Monday, July 16, 2012

How to Write a Classic: Wolves of Willoughby Chase

Ask fantasy writers about their favorite childhood books, and chances are The Wolves of Willoughby Chase will soon come up. This small masterpiece by Joan Aiken (1924-2004) first appeared fifty years ago, the start of a madcap historical fantasy series unlike any other. Quite a few of us at the Inkpot count these books as a key influence, as do Kelly Link, Megan Whalen Turner, Hilary McKay, Shannon Hale, Tracy Chevalier, and other noted writers.

Of Aiken's books, China Miéville says, "If that kind of writing hits you at the right time when you're a child, the impact is like nothing else ever.”

The iconic Edward Gorey cover


So what is it about Aiken’s Wolves that grabbed us as kids? And what can we learn from Aiken as writers?

(1) A fast and furious plot pulls in readers.

Aiken’s plot runs at a tremendous clip. If it begins in the nursery-room, it soon becomes the stuff of high adventure. Young heiress Bonnie Green and her cousin Sylvia are left to the tender care of governess Miss Slighcarp when Bonnie’s parents travel overseas. Miss Slighcarp, however, is bent on seizing Bonnie’s fortune and her home, the manor of Willoughby Chase. Despite the girls’ resourcefulness, Miss Slighcarp eventually succeeds in exiling them to a vile orphanage. Outrageous adventures ensue before Bonnie and Sylvia are restored to fortune.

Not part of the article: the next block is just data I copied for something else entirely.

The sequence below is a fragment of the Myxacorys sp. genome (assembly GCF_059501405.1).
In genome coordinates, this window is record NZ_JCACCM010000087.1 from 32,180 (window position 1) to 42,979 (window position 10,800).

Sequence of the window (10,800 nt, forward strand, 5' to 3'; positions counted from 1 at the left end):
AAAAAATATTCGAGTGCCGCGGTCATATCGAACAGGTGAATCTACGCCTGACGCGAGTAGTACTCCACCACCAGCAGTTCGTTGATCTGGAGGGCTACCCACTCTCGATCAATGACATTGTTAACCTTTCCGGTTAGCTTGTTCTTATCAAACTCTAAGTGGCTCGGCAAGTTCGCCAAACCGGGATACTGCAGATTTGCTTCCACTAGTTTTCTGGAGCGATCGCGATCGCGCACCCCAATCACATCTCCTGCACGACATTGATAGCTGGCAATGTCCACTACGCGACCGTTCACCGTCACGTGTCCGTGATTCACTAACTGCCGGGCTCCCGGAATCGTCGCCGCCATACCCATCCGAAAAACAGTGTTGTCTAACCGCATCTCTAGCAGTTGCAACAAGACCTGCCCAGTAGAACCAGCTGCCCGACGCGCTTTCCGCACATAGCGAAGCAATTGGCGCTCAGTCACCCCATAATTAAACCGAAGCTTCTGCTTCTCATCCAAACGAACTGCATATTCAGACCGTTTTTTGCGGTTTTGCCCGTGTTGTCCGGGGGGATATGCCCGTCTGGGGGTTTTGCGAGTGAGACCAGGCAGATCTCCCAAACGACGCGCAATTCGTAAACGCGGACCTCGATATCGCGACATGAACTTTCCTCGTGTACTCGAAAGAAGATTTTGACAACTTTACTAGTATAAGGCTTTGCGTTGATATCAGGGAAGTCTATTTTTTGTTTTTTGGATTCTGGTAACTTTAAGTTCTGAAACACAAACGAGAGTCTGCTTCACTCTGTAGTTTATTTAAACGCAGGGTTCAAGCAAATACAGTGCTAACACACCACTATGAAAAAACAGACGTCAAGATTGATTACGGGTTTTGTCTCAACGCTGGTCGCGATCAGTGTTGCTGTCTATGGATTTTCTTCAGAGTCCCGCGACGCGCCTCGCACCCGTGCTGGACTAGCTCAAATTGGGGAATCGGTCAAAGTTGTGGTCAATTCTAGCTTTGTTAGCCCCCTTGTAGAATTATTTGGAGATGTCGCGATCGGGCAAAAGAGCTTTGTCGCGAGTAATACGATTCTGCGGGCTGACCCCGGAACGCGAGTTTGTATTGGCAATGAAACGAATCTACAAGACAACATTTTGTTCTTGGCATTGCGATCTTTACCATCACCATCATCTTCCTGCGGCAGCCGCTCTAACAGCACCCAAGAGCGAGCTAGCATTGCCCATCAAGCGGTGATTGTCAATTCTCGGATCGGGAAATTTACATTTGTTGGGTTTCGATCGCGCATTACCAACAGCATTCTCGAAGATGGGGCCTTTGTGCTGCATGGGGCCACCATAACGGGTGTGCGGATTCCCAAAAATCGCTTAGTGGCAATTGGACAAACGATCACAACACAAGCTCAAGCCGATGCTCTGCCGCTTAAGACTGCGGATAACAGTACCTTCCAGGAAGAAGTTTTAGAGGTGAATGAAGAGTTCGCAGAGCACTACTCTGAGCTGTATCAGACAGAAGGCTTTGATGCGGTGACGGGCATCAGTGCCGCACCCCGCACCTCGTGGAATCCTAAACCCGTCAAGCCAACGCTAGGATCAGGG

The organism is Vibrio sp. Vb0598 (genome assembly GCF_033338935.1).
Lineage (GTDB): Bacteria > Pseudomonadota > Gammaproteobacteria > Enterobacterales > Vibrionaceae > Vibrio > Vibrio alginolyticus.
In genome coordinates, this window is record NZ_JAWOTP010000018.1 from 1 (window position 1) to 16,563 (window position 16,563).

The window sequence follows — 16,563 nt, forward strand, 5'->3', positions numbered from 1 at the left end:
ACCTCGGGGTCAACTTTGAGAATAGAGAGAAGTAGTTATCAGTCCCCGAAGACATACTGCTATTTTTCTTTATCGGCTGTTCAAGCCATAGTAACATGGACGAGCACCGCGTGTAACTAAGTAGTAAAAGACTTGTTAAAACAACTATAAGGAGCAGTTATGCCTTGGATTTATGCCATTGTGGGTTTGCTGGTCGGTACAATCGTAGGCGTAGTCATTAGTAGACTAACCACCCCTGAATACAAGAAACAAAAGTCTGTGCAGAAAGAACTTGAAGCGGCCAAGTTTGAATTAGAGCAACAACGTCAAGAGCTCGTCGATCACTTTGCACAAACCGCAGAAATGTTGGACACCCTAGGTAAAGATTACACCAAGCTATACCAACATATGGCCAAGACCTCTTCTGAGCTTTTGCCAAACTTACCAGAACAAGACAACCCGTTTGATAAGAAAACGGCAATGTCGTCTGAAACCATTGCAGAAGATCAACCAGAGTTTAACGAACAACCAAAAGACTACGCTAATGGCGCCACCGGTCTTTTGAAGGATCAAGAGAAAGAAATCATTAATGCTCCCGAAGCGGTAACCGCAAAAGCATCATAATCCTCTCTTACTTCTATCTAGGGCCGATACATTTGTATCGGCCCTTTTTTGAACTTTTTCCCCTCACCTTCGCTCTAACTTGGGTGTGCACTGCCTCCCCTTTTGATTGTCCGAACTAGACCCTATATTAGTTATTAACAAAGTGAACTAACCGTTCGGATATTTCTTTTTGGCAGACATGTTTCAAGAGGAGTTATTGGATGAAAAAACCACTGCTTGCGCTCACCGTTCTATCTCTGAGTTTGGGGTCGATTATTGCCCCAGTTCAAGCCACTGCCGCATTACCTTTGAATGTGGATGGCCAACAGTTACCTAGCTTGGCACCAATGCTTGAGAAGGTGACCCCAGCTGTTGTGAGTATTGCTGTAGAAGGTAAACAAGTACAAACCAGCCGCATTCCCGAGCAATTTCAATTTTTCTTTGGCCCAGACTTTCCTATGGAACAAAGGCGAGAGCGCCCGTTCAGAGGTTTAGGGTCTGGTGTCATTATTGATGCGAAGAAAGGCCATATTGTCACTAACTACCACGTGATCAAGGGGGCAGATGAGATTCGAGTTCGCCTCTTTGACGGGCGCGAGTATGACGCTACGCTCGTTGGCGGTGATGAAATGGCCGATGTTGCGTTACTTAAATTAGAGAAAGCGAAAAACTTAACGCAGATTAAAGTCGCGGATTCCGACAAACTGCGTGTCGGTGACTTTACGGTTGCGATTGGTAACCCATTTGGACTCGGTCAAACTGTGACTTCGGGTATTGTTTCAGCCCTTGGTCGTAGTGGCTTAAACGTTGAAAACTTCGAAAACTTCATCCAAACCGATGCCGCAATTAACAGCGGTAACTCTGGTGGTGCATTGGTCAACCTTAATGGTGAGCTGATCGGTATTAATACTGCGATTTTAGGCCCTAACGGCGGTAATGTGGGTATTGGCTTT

Miss Slighcarp, Bonnie, and Sylvia, by Pat Marriott
 
As a child, I read this book on the absolute edge of my seat, desperate to know what would happen next. And this, it seems, was what Aiken intended. She’s on record as saying, “The pace is faster when writing for children, who soon become bored by descriptions of thought-processes, flashbacks, overlong descriptions.” 

If the pace is fast, however, there's still room for a great many twists and turns, as well as a general atmosphere of secrets and skulduggery. "Children do have a feeling for mystery," Aiken wrote. "This was certainly true of me, when I was very young."

(2) You don’t have to do everything.

In Aiken’s books, plot trumps character. It seems this was deliberate.“Characters in children's books are simpler and more strongly defined, like those in Morality plays — personified abstractions,” Aiken once said.

This, of course, is only one way to write a book, and plenty of readers prefer deeper and more subtle characterization. But whether you’re a plot-driven writer or a character-driven one, it’s helpful to remember that you don’t have to be all things to all people. It’s okay to play to your strengths.

Joan Aiken at her desk

(3) Be as quirky as you want, but get the details right.